The House Intelligence Committee has announced they will begin writing up a contempt of Congress against top FBI officials — and experts say if taken to the extreme, it could eventually lead to the FBI director’s arrest.
After missing the Monday deadline to turn over key documentation that the committee has been seeking for months, conservative lawmakers have decided to take action.
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“We are moving forward with the contempt resolution,” House Intelligence Committee Chairman Devin Nunes, R-Calif.
Negotiations are still in action to try and have the FBI and Justice Department officials hand over the requested documents, but Nunes did accuse the agencies of “months-long pattern … of stonewalling and obstructing this committee’s oversight work.”
The allegations against the agencies came to a boiling point this weekend when the reason for FBI agent Peter Strzok’s removal was announced.
Strzok, who was a key investigator in the Russia probe and the Clinton emails, had been exchanging text messages with another FBI agent that he was romantically involved with — and both were hating on President Donald Trump.
Trump took to Twitter to express his disgust.
Report: “ANTI-TRUMP FBI AGENT LED CLINTON EMAIL PROBE” Now it all starts to make sense!
— Donald J. Trump (@realDonaldTrump) December 3, 2017
Republicans had been pressing for information on why Strzok was removed for a few weeks now, but the FBI and Justice Department refused to acknowledge the reasoning.
Nunes was also trying to seek further information from the agencies pertaining to their use of the Steele dossier, a politically motivated hit-piece funded by Hillary Clinton’s campaign filled with unverified information about Trump.
Unfortunately for the two agencies, Strzok was the final straw that resulted in Nunes ordering the committee staff to draft a “Contempt of Congress” citation against Deputy Attorney General Rod Rosenstein and FBI Director Christopher Wray.
That’s not a light charge. The maximum penalty, if the U.S. Attorney’s office brings the charges to trial, is $100,000 fine and up to 1 year in jail.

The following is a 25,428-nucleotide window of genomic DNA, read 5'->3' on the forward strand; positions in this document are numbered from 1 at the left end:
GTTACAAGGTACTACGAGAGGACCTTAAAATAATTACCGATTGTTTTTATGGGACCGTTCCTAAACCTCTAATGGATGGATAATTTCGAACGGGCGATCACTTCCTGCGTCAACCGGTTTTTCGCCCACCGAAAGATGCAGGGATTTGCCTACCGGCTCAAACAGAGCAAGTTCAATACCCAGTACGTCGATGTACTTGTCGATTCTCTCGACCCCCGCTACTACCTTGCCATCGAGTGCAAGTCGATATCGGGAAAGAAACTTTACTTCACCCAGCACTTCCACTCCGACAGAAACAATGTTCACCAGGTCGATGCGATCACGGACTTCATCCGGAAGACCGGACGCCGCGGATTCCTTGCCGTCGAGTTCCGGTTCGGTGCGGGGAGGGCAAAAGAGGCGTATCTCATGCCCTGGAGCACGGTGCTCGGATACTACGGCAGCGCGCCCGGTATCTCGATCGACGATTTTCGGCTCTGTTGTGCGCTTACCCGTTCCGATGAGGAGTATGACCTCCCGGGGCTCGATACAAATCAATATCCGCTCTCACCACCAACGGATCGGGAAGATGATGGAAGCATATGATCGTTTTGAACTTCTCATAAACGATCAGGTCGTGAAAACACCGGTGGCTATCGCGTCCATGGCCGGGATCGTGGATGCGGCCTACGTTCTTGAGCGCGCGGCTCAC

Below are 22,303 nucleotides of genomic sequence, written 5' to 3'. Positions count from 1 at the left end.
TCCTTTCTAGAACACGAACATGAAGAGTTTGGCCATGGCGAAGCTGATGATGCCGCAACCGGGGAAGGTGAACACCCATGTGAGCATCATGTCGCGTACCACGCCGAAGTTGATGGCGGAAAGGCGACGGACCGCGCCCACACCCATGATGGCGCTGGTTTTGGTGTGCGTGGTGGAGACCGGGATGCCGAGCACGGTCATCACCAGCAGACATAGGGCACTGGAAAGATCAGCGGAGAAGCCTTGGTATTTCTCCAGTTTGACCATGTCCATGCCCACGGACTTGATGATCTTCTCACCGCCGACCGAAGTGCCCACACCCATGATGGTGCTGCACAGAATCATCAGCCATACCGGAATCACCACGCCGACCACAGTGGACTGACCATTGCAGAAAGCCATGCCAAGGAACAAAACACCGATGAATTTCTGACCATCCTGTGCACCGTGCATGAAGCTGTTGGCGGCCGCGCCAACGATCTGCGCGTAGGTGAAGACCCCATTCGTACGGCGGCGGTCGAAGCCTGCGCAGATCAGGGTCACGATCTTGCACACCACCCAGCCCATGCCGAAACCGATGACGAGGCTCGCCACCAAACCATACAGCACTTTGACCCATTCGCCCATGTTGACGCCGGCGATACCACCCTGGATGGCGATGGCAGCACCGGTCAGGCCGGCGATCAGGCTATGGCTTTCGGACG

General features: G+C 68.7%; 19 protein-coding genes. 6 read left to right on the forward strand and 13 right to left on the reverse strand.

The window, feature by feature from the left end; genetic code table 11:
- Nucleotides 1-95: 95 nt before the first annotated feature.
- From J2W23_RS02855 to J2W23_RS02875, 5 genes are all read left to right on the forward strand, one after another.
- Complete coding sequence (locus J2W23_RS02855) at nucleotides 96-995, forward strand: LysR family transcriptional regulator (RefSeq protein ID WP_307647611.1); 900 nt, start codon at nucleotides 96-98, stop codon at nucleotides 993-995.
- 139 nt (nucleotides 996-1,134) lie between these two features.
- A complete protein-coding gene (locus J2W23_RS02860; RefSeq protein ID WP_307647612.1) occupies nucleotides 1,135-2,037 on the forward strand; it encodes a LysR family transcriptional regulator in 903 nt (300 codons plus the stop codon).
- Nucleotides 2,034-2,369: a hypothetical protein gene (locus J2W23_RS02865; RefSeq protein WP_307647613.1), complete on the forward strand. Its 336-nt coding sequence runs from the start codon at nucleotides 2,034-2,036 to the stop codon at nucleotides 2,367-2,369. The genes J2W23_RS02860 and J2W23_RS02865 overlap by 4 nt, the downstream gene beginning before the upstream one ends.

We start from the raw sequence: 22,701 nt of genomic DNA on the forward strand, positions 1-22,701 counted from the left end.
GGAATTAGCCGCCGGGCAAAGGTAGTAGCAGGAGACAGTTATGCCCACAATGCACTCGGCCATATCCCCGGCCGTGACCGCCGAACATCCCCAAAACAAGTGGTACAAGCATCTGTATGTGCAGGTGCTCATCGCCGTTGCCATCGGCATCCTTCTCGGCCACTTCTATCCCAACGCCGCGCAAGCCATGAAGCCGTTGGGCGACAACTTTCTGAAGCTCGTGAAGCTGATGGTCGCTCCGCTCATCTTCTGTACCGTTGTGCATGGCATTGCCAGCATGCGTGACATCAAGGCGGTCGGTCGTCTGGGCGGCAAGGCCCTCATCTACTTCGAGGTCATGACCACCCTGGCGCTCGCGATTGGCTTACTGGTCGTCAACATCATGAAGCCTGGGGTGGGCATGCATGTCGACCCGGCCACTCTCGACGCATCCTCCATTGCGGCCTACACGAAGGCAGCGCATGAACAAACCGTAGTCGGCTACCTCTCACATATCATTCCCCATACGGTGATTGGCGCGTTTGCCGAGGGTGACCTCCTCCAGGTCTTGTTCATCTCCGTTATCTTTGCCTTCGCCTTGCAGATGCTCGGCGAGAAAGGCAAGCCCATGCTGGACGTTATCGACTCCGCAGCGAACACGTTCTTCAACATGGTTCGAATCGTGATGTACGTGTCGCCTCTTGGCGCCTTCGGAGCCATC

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The two were given until the close of business on Monday to comply with the panel’s request and hand over the information, which did not happen.
The message was quickly received. Nunes confirmed that after the ordering up the contempt write-up, the FBI and Justice Department did consent to handing over some of the witnesses, but were still withholding much of the evidence.
The Justice Department has reportedly handed over hundreds of classified documents and multiple briefings. They also stated that they would allow Strzok and FBI Deputy Director Andrew McCabe to meet with the committee.
The resolution writing has begun, but Nunes has not yet scheduled a date to consider the contempt charges.
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If the resolution is approved by the committee, it will be sent to the House floor if Speaker of the House Paul Ryan chooses to bring them up.
Once approved by Ryan, the matter is turned over to the U.S. attorney for the District of Columbia who has the option to bring it to the grand jury for action.
If convicted, both Rosenstein and Wray could be send to prison and have to pay a hefty fine.
They deserve whatever is coming to them.
–The Horn editorial team